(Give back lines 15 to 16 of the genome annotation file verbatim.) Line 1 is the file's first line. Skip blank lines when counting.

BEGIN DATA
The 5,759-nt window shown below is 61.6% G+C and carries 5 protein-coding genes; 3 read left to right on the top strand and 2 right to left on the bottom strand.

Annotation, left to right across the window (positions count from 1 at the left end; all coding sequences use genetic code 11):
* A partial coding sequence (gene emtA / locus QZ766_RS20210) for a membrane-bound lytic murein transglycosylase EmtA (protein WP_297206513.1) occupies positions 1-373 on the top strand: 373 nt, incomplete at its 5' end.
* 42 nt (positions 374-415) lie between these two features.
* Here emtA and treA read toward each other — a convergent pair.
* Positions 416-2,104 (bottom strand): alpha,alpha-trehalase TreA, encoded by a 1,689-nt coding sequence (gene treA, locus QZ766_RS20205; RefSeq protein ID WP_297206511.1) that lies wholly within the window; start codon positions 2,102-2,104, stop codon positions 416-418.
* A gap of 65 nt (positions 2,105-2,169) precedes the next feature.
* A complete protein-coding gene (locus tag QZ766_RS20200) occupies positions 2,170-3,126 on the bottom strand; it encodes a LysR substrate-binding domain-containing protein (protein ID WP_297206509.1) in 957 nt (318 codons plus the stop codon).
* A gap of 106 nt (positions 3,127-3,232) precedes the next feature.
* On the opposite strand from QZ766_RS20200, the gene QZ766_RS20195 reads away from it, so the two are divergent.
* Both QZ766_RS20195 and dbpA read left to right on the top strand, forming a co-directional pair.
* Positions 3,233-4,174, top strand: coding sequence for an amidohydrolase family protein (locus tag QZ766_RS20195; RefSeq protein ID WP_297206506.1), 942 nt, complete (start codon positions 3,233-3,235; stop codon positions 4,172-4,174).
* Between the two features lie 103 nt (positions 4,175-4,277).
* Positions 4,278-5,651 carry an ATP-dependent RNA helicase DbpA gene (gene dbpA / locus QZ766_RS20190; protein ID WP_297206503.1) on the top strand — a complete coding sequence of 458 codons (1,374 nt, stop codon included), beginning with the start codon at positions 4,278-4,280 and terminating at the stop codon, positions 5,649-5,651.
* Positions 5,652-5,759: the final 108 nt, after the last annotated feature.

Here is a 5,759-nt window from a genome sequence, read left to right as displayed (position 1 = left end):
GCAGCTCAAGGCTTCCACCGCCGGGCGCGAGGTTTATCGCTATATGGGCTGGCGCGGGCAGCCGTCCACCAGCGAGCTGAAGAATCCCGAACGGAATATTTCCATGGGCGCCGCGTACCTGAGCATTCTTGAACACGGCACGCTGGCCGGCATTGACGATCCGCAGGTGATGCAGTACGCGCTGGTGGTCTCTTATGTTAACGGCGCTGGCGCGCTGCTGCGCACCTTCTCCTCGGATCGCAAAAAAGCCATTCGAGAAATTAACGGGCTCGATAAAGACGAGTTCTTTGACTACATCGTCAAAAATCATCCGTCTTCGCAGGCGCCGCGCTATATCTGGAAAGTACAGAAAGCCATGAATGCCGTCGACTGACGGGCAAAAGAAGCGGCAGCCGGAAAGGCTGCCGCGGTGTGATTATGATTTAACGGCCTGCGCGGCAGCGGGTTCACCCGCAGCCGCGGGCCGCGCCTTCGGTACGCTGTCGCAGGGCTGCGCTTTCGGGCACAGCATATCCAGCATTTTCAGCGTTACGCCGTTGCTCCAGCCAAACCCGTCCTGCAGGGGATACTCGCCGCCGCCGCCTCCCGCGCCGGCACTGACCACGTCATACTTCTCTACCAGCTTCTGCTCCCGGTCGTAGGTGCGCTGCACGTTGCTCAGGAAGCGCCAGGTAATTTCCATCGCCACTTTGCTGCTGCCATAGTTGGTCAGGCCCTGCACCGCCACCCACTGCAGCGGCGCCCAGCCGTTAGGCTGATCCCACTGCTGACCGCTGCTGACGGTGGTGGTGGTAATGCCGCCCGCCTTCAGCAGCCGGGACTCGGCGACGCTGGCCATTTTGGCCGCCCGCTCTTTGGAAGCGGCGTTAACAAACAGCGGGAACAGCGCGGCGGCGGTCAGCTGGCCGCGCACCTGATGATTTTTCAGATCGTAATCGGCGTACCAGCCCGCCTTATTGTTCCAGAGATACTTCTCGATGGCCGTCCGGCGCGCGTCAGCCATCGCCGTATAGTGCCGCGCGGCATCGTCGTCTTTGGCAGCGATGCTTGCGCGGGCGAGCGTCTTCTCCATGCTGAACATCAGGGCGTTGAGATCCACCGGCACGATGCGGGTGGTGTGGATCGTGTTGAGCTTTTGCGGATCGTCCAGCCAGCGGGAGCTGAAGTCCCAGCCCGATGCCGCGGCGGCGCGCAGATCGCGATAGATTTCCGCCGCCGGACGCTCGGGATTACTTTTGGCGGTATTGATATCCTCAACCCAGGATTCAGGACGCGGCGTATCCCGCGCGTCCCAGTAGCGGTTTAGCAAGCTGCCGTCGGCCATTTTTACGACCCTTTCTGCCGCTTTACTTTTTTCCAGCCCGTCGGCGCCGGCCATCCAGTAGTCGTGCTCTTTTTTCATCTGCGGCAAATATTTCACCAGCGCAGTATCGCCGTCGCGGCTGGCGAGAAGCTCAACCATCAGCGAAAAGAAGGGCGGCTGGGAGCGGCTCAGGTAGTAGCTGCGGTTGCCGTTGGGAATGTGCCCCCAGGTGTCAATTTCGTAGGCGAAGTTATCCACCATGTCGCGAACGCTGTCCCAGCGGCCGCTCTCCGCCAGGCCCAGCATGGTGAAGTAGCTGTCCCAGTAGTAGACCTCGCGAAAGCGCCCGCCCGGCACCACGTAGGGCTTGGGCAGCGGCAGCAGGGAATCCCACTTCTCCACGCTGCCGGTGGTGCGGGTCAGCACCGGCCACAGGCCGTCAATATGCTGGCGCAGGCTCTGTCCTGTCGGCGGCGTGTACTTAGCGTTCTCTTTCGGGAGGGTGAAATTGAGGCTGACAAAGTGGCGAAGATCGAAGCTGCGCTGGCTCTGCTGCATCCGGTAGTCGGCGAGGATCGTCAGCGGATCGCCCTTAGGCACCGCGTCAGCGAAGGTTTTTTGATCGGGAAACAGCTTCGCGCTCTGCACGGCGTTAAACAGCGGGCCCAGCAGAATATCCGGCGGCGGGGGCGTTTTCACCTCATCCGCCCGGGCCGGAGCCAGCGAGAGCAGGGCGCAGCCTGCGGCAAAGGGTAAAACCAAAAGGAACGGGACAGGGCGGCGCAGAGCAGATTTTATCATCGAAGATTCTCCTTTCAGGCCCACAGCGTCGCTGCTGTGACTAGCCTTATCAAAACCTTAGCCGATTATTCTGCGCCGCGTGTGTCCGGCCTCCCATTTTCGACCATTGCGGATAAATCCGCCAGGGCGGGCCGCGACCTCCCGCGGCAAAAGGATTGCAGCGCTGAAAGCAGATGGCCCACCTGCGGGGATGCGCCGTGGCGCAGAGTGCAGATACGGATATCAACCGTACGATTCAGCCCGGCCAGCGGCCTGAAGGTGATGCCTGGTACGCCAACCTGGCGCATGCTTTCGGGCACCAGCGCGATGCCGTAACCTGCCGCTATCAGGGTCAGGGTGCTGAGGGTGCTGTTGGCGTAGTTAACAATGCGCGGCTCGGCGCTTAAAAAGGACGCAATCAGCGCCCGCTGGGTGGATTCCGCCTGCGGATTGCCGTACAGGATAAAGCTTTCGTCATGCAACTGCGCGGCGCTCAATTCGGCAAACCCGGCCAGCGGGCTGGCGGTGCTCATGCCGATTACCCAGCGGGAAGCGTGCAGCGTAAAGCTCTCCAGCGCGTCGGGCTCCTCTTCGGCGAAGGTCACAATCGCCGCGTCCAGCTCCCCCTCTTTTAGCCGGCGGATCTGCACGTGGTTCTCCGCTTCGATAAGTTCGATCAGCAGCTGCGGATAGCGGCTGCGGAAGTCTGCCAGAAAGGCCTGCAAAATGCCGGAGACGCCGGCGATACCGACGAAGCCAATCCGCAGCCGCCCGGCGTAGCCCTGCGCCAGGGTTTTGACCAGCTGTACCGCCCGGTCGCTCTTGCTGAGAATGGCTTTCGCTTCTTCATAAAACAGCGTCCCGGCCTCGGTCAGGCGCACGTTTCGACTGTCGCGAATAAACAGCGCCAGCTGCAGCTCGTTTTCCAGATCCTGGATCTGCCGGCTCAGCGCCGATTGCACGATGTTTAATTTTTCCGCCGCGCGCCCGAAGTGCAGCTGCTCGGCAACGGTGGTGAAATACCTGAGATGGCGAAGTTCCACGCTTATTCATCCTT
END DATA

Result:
* Positions 5,652-5,759: the final 108 nt, after the last annotated feature.

Here is a 5,759-nt window from a genome sequence, read left to right as displayed (position 1 = left end):